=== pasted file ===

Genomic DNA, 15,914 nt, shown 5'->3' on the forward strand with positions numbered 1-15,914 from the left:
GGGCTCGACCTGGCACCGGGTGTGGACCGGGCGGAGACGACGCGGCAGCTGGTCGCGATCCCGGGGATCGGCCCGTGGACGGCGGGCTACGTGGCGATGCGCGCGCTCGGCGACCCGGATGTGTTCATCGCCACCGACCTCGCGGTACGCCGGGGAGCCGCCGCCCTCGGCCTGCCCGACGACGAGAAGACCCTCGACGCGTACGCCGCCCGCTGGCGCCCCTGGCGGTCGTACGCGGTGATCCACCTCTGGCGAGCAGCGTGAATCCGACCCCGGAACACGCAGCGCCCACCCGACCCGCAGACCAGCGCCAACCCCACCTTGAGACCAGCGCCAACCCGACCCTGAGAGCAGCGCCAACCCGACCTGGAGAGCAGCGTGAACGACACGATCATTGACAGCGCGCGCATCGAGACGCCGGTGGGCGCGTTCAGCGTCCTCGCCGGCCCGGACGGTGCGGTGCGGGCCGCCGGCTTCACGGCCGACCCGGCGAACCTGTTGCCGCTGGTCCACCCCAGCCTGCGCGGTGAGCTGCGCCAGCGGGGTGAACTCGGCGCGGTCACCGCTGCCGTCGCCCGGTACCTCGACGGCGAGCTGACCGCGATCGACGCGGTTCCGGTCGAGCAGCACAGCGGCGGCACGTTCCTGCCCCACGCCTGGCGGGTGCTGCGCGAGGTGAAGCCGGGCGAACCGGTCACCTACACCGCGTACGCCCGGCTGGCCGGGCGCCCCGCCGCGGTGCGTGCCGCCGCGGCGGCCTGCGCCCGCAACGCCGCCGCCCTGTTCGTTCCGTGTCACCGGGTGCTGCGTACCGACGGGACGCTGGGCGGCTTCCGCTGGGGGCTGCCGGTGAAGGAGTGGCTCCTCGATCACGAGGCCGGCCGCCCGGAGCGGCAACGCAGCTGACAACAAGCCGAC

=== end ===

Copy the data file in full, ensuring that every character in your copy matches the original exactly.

Genomic DNA, 15,914 nt, shown 5'->3' on the forward strand with positions numbered 1-15,914 from the left:
GGGCTCGACCTGGCACCGGGTGTGGACCGGGCGGAGACGACGCGGCAGCTGGTCGCGATCCCGGGGATCGGCCCGTGGACGGCGGGCTACGTGGCGATGCGCGCGCTCGGCGACCCGGATGTGTTCATCGCCACCGACCTCGCGGTACGCCGGGGAGCCGCCGCCCTCGGCCTGCCCGACGACGAGAAGACCCTCGACGCGTACGCCGCCCGCTGGCGCCCCTGGCGGTCGTACGCGGTGATCCACCTCTGGCGAGCAGCGTGAATCCGACCCCGGAACACGCAGCGCCCACCCGACCCGCAGACCAGCGCCAACCCCACCTTGAGACCAGCGCCAACCCGACCCTGAGAGCAGCGCCAACCCGACCTGGAGAGCAGCGTGAACGACACGATCATTGACAGCGCGCGCATCGAGACGCCGGTGGGCGCGTTCAGCGTCCTCGCCGGCCCGGACGGTGCGGTGCGGGCCGCCGGCTTCACGGCCGACCCGGCGAACCTGTTGCCGCTGGTCCACCCCAGCCTGCGCGGTGAGCTGCGCCAGCGGGGTGAACTCGGCGCGGTCACCGCTGCCGTCGCCCGGTACCTCGACGGCGAGCTGACCGCGATCGACGCGGTTCCGGTCGAGCAGCACAGCGGCGGCACGTTCCTGCCCCACGCCTGGCGGGTGCTGCGCGAGGTGAAGCCGGGCGAACCGGTCACCTACACCGCGTACGCCCGGCTGGCCGGGCGCCCCGCCGCGGTGCGTGCCGCCGCGGCGGCCTGCGCCCGCAACGCCGCCGCCCTGTTCGTTCCGTGTCACCGGGTGCTGCGTACCGACGGGACGCTGGGCGGCTTCCGCTGGGGGCTGCCGGTGAAGGAGTGGCTCCTCGATCACGAGGCCGGCCGCCCGGAGCGGCAACGCAGCTGACAACAAGCCGAC